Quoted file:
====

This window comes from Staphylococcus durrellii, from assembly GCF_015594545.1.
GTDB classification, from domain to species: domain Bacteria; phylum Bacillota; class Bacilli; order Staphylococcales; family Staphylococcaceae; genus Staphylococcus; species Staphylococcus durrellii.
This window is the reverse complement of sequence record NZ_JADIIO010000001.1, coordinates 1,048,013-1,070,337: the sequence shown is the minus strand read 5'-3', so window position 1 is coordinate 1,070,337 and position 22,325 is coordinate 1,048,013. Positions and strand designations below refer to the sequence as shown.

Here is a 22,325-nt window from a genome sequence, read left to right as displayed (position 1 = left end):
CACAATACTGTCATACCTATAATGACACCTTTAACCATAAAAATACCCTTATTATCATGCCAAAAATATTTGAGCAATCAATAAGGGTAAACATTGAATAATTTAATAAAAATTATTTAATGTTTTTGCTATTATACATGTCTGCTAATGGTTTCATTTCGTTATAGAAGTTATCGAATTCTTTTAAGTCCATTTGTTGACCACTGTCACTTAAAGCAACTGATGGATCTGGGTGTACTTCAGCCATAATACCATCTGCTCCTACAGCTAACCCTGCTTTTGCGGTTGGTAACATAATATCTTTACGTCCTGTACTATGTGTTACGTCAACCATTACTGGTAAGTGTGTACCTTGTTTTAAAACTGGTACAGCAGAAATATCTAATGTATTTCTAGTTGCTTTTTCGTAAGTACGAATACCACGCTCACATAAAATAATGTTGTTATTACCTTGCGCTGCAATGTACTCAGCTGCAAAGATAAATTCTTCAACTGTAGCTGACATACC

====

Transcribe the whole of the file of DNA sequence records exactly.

This window comes from Staphylococcus durrellii, from assembly GCF_015594545.1.
GTDB classification, from domain to species: domain Bacteria; phylum Bacillota; class Bacilli; order Staphylococcales; family Staphylococcaceae; genus Staphylococcus; species Staphylococcus durrellii.
This window is the reverse complement of sequence record NZ_JADIIO010000001.1, coordinates 1,048,013-1,070,337: the sequence shown is the minus strand read 5'-3', so window position 1 is coordinate 1,070,337 and position 22,325 is coordinate 1,048,013. Positions and strand designations below refer to the sequence as shown.

Here is a 22,325-nt window from a genome sequence, read left to right as displayed (position 1 = left end):
CACAATACTGTCATACCTATAATGACACCTTTAACCATAAAAATACCCTTATTATCATGCCAAAAATATTTGAGCAATCAATAAGGGTAAACATTGAATAATTTAATAAAAATTATTTAATGTTTTTGCTATTATACATGTCTGCTAATGGTTTCATTTCGTTATAGAAGTTATCGAATTCTTTTAAGTCCATTTGTTGACCACTGTCACTTAAAGCAACTGATGGATCTGGGTGTACTTCAGCCATAATACCATCTGCTCCTACAGCTAACCCTGCTTTTGCGGTTGGTAACATAATATCTTTACGTCCTGTACTATGTGTTACGTCAACCATTACTGGTAAGTGTGTACCTTGTTTTAAAACTGGTACAGCAGAAATATCTAATGTATTTCTAGTTGCTTTTTCGTAAGTACGAATACCACGCTCACATAAAATAATGTTGTTATTACCTTGCGCTGCAATGTACTCAGCTGCAAAGATAAATTCTTCAACTGTAGCTGACATACC